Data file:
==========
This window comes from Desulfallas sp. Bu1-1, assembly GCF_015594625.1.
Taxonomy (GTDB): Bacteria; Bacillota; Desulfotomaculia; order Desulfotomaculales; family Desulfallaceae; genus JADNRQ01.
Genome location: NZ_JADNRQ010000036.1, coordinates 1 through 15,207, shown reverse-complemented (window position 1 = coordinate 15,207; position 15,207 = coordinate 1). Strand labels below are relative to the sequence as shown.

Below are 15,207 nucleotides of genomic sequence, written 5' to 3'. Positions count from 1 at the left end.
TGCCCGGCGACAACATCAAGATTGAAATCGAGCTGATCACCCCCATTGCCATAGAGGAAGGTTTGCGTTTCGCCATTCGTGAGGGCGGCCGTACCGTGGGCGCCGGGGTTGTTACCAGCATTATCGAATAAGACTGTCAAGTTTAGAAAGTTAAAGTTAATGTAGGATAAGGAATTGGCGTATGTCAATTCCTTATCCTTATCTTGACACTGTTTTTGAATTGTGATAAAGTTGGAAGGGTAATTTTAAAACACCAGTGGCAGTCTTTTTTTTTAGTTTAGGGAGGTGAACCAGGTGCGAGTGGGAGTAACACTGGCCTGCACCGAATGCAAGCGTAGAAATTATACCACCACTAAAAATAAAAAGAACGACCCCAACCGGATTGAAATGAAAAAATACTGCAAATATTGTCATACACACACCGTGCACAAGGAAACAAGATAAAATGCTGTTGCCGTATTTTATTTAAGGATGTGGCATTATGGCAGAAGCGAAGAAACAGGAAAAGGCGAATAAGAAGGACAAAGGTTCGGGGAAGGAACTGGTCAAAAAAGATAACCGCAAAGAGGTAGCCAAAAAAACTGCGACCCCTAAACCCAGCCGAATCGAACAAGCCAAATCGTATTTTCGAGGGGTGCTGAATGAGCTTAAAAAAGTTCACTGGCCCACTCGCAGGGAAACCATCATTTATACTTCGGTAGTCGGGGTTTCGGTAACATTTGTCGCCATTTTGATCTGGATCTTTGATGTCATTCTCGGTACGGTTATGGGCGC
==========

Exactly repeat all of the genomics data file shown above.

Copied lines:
This window comes from Desulfallas sp. Bu1-1, assembly GCF_015594625.1.
Taxonomy (GTDB): Bacteria; Bacillota; Desulfotomaculia; order Desulfotomaculales; family Desulfallaceae; genus JADNRQ01.
Genome location: NZ_JADNRQ010000036.1, coordinates 1 through 15,207, shown reverse-complemented (window position 1 = coordinate 15,207; position 15,207 = coordinate 1). Strand labels below are relative to the sequence as shown.

Below are 15,207 nucleotides of genomic sequence, written 5' to 3'. Positions count from 1 at the left end.
TGCCCGGCGACAACATCAAGATTGAAATCGAGCTGATCACCCCCATTGCCATAGAGGAAGGTTTGCGTTTCGCCATTCGTGAGGGCGGCCGTACCGTGGGCGCCGGGGTTGTTACCAGCATTATCGAATAAGACTGTCAAGTTTAGAAAGTTAAAGTTAATGTAGGATAAGGAATTGGCGTATGTCAATTCCTTATCCTTATCTTGACACTGTTTTTGAATTGTGATAAAGTTGGAAGGGTAATTTTAAAACACCAGTGGCAGTCTTTTTTTTTAGTTTAGGGAGGTGAACCAGGTGCGAGTGGGAGTAACACTGGCCTGCACCGAATGCAAGCGTAGAAATTATACCACCACTAAAAATAAAAAGAACGACCCCAACCGGATTGAAATGAAAAAATACTGCAAATATTGTCATACACACACCGTGCACAAGGAAACAAGATAAAATGCTGTTGCCGTATTTTATTTAAGGATGTGGCATTATGGCAGAAGCGAAGAAACAGGAAAAGGCGAATAAGAAGGACAAAGGTTCGGGGAAGGAACTGGTCAAAAAAGATAACCGCAAAGAGGTAGCCAAAAAAACTGCGACCCCTAAACCCAGCCGAATCGAACAAGCCAAATCGTATTTTCGAGGGGTGCTGAATGAGCTTAAAAAAGTTCACTGGCCCACTCGCAGGGAAACCATCATTTATACTTCGGTAGTCGGGGTTTCGGTAACATTTGTCGCCATTTTGATCTGGATCTTTGATGTCATTCTCGGTACGGTTATGGGCGC